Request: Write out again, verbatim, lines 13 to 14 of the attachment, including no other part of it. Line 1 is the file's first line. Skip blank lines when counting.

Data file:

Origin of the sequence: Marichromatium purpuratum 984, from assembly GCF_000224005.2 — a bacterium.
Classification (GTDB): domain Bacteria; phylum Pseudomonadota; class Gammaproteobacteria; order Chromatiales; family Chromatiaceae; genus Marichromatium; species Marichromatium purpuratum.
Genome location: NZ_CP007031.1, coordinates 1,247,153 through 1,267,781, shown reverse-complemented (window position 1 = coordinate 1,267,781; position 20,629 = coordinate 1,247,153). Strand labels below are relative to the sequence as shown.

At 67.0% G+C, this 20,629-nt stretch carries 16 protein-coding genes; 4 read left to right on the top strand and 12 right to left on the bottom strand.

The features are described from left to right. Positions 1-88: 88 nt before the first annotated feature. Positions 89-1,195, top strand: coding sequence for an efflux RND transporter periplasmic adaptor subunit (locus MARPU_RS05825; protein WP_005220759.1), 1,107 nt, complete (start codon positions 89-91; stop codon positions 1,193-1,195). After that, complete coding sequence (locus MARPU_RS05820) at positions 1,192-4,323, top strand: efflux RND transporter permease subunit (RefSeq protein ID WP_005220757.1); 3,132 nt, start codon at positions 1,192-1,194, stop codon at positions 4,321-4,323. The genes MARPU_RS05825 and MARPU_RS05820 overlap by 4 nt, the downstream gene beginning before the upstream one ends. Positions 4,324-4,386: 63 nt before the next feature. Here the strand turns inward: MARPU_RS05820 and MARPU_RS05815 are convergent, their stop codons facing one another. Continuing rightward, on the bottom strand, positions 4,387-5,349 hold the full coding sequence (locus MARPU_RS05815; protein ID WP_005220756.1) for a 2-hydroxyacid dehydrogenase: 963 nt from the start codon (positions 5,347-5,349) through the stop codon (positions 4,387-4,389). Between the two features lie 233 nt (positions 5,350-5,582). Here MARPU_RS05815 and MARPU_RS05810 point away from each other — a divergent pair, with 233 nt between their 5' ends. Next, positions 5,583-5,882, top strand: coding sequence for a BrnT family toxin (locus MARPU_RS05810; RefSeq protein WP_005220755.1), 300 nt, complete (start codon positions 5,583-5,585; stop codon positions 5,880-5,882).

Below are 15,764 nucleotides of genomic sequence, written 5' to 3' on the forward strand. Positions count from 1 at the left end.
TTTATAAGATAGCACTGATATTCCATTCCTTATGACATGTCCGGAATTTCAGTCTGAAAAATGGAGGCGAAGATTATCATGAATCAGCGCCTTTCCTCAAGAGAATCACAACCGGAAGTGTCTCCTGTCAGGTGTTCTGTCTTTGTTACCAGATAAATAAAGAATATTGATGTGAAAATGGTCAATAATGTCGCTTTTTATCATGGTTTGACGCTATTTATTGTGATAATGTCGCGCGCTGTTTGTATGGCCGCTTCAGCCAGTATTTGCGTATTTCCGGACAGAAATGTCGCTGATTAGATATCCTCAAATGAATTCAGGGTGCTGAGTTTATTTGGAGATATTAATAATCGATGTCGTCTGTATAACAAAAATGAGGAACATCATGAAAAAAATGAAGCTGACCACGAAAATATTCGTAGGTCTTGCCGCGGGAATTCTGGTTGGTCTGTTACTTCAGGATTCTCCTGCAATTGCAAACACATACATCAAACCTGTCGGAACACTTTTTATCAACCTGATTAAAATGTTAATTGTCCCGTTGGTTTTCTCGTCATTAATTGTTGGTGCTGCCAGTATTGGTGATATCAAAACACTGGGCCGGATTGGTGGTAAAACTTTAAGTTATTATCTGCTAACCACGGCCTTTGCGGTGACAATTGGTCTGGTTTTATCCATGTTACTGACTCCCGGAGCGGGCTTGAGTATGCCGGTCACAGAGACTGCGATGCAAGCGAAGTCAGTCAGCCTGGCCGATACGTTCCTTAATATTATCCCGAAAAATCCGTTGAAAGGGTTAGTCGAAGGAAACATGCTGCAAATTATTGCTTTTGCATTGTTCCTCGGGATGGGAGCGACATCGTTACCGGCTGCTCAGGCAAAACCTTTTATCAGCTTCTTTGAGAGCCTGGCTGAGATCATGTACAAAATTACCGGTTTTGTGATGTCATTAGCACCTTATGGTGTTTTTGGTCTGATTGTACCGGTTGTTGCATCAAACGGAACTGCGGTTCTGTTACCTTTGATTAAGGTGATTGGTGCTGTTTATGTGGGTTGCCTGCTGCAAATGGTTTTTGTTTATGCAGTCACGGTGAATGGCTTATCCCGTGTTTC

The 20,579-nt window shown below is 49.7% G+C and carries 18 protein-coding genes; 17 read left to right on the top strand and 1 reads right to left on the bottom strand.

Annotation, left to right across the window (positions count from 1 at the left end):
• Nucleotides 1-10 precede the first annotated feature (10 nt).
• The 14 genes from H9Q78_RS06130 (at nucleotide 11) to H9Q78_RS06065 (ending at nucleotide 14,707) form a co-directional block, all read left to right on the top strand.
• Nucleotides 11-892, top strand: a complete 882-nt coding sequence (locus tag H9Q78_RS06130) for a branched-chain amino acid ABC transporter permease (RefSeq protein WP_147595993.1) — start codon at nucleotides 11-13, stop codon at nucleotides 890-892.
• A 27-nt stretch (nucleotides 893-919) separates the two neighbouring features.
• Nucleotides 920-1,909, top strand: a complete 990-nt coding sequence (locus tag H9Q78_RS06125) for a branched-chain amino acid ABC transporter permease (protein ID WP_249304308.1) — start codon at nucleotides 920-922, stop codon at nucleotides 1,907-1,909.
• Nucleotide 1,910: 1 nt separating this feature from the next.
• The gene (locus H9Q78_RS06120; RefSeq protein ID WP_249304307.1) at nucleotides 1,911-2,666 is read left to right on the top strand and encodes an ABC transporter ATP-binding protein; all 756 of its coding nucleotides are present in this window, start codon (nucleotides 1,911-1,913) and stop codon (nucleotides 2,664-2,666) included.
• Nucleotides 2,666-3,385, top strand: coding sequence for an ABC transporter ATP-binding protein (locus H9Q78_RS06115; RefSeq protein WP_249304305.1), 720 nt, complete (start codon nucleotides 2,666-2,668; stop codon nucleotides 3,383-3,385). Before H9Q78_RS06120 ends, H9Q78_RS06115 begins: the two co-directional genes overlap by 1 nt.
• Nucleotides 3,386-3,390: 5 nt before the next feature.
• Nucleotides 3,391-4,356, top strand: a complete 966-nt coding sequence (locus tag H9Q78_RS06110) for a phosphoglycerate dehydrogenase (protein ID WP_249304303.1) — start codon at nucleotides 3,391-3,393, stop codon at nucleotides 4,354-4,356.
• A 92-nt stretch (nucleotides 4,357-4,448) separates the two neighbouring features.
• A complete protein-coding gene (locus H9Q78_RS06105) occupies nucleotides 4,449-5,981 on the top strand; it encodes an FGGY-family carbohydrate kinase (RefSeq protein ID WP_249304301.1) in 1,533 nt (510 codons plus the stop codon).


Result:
• A 27-nt stretch (nucleotides 893-919) separates the two neighbouring features.
• Nucleotides 920-1,909, top strand: a complete 990-nt coding sequence (locus tag H9Q78_RS06125) for a branched-chain amino acid ABC transporter permease (protein ID WP_249304308.1) — start codon at nucleotides 920-922, stop codon at nucleotides 1,907-1,909.